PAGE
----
Early next week looks dominated by this front that gets hung up over our area on Sunday. That will likely be in place through Wednesday. The problem from a forecaster’s perspective is that it’s going to wobble around. That means that there’s probably going to be a pretty annoying gradient of temperatures over the region next week, with readings ranging from the 50s to the 70s depending on the exact position of the front. In addition, rainfall will be possible through the entire period, although it looks mostly minor in nature until later Wednesday or Thursday. We should have a little more clarity on the exact daily details Sunday or Monday.

Total rainfall through next Friday morning should be 1 to 4 inches across most of the region. Higher amounts are possible in spots, especially south and east of Houston. Some lower amounts may occur north and west. (Pivotal Weather)

Next front

Our next real front of significance after Sunday will come on Thursday it appears. Expect a period of showers and storms, along with some locally heavy rain. This should usher in a slightly less active pattern and a chilly air mass in time for next weekend. We do not expect a significant freeze at this point, however. We’ll update you on that Monday (or Sunday!) as well.

A couple of sunny days before our pattern turns more gray for awhile

Houston will enjoy another day or two of sunny weather before cloudier and rainier conditions return to the metro area for awhile. The rain chances will peak this weekend, but gray skies will probably remain until next Wednesday or Thursday. So soak up some rays today, if you can.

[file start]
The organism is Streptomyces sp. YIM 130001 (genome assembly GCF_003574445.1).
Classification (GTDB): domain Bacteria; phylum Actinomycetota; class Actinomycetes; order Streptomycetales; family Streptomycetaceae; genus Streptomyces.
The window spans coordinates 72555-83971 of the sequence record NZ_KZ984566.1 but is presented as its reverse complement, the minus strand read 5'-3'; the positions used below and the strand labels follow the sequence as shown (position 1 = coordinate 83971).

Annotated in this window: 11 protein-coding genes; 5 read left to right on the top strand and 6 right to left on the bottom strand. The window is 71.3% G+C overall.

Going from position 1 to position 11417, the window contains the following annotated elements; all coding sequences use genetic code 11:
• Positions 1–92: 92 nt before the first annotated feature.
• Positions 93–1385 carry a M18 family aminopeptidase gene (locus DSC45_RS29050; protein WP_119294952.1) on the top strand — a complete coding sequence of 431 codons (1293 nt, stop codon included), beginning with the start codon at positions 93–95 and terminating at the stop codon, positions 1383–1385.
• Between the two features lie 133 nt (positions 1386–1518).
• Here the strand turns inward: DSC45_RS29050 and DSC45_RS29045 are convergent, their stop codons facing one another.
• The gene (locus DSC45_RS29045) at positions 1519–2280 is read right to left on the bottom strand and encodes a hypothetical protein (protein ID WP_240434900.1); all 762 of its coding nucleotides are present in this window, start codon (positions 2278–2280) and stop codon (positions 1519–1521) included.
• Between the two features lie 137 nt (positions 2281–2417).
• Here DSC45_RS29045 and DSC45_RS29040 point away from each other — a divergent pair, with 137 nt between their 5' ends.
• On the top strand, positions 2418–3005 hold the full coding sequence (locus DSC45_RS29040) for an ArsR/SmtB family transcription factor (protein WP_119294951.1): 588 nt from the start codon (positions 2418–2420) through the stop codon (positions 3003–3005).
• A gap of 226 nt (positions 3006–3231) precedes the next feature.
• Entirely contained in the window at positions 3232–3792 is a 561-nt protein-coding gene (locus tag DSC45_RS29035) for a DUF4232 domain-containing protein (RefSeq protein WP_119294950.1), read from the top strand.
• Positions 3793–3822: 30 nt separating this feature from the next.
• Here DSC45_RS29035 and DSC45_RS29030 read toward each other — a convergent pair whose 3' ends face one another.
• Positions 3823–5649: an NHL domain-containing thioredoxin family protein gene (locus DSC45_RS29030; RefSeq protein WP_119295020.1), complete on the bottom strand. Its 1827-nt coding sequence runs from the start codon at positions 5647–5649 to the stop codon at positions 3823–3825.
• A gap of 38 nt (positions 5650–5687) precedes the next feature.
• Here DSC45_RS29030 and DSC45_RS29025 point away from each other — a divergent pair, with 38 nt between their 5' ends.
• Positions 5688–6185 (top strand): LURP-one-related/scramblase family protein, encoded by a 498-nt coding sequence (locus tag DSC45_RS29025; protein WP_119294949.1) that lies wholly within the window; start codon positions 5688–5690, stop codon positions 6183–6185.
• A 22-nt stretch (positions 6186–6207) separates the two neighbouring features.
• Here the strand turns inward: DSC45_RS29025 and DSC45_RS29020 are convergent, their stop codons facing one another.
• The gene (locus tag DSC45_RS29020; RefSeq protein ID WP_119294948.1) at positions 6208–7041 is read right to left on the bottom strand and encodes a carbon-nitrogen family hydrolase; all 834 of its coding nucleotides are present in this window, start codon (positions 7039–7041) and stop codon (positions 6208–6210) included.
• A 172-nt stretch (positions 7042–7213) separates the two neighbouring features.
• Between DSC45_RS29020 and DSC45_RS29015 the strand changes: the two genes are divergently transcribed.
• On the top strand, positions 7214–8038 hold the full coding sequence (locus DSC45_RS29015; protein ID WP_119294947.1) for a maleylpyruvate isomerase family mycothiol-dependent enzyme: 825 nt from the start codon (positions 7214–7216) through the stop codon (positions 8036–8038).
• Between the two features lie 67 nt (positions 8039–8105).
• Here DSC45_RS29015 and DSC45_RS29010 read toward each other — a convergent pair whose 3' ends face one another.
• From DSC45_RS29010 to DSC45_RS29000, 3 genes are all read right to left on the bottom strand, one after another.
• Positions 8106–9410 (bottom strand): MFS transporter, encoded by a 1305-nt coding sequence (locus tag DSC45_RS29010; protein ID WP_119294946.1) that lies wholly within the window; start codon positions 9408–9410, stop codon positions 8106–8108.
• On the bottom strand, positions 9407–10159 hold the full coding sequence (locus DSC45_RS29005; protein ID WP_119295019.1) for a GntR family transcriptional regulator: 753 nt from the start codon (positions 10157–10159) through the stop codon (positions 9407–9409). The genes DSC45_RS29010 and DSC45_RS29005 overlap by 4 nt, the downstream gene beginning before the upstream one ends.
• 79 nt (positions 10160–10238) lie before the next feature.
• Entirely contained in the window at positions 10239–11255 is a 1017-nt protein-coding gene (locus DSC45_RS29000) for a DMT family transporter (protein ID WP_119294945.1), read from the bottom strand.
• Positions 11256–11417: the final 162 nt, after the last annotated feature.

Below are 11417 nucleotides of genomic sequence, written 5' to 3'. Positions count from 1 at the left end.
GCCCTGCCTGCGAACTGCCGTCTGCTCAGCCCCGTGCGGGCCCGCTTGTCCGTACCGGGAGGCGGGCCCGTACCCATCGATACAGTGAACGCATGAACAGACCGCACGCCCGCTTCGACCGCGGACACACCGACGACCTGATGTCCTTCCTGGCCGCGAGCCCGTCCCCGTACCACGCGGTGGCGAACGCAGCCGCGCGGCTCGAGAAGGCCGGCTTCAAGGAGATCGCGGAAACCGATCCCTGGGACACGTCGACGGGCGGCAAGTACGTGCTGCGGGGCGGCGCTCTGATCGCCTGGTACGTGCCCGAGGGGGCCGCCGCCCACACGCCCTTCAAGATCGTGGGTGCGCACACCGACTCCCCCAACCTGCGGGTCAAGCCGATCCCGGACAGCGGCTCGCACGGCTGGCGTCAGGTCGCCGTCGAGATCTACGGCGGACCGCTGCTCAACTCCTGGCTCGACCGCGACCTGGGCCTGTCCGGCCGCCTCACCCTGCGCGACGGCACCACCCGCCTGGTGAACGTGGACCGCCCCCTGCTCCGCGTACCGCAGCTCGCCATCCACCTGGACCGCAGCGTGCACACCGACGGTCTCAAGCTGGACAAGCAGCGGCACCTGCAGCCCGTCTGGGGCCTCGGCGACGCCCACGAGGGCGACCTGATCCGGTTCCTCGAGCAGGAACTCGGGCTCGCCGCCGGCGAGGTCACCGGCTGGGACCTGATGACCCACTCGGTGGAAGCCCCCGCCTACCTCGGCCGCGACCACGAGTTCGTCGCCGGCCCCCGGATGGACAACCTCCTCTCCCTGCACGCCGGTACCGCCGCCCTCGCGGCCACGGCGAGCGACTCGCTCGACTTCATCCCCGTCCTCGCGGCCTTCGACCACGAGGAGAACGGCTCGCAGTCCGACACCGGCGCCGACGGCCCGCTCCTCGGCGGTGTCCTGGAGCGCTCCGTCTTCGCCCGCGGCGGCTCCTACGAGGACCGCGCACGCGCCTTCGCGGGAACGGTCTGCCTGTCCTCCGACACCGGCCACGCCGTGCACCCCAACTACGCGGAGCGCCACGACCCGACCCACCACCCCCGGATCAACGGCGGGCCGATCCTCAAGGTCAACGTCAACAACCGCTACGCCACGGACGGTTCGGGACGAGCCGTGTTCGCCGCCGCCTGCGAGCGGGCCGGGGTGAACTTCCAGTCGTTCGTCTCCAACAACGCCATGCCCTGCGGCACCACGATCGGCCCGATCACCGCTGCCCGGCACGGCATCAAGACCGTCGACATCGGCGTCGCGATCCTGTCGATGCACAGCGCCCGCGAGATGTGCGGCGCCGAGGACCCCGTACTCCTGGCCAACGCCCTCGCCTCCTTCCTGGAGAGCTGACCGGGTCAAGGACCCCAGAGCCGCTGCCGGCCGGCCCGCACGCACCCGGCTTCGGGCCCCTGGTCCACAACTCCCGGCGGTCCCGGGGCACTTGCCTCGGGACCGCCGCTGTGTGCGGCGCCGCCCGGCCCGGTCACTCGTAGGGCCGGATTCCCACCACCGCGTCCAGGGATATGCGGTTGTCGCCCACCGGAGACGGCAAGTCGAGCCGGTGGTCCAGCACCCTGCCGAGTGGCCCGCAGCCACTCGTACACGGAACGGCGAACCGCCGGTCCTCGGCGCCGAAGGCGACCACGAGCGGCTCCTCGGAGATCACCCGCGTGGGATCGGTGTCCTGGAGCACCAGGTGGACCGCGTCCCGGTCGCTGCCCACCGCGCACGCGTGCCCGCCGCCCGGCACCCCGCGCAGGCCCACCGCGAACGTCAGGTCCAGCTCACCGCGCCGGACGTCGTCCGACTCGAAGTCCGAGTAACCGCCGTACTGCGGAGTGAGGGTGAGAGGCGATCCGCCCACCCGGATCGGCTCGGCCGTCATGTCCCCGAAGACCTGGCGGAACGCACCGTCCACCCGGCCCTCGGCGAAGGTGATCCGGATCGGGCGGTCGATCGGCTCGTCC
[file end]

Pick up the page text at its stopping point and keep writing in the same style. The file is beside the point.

Temperatures have generally fallen into the upper 30s this morning, with light northerly winds. We will see plenty of sunshine today, and this will allow highs to climb into the upper 50s. Low temperatures tonight may be a degree or two colder than Wednesday night, as winds become calm and there is little mixing.

Low temperatures on Thursday night will be cold in Houston and surrounding areas. (Weather Bell)


Skies will be partly to mostly sunny, but as high pressure slides east we will start to see a southeasterly breeze. This will introduce a few clouds, and moderate temperatures. Lows will only fall into the low 50s on Friday night.


Our pattern turns more complex by the weekend, with a southerly flow and more disturbed atmosphere. Skies will be cloudy on Saturday, and some light, fast moving showers will be possible. With the southerly flow the air will turn a bit more muggy, and highs will climb into the low 70s. Rain chances start to perk up during the evening hours, and I expect fairly widespread showers after midnight, into Sunday morning. If you have late night plans, prepare to dodge showers.


Rain chances will probably start to diminish by Sunday morning, but the potential for showers will remain through much of the day on Sunday. Overall, I expect on the order of 0.5 to 1.5 inch of rain this weekend. That’s not a huge concern, flood-wise, but it will be a nuisance. Highs on Sunday should reach the low- to mid-70s, with continued cloudy skies, before a weak front drops most of the area into the 50s on Sunday night.

Cloudy skies, indicated by white in the ensemble forecast above, will be prevalent from late Friday through next Wednesday. (Weather Bell)

Next week

Sunday’s front will be short lived. Accordingly, we’ll see chances for (mostly) light rain through the first three days of next week, along with gray skies and warm temperatures in the 70s. The pattern finally starts to change some time on Wednesday, when the next front arrives and may act to clear out our skies. I think we’re probably looking at a few days with highs in the 50s and lows in the 40s, but this far out the details are fairly blurry. We should start to see at least some sunshine again by next Thursday or so.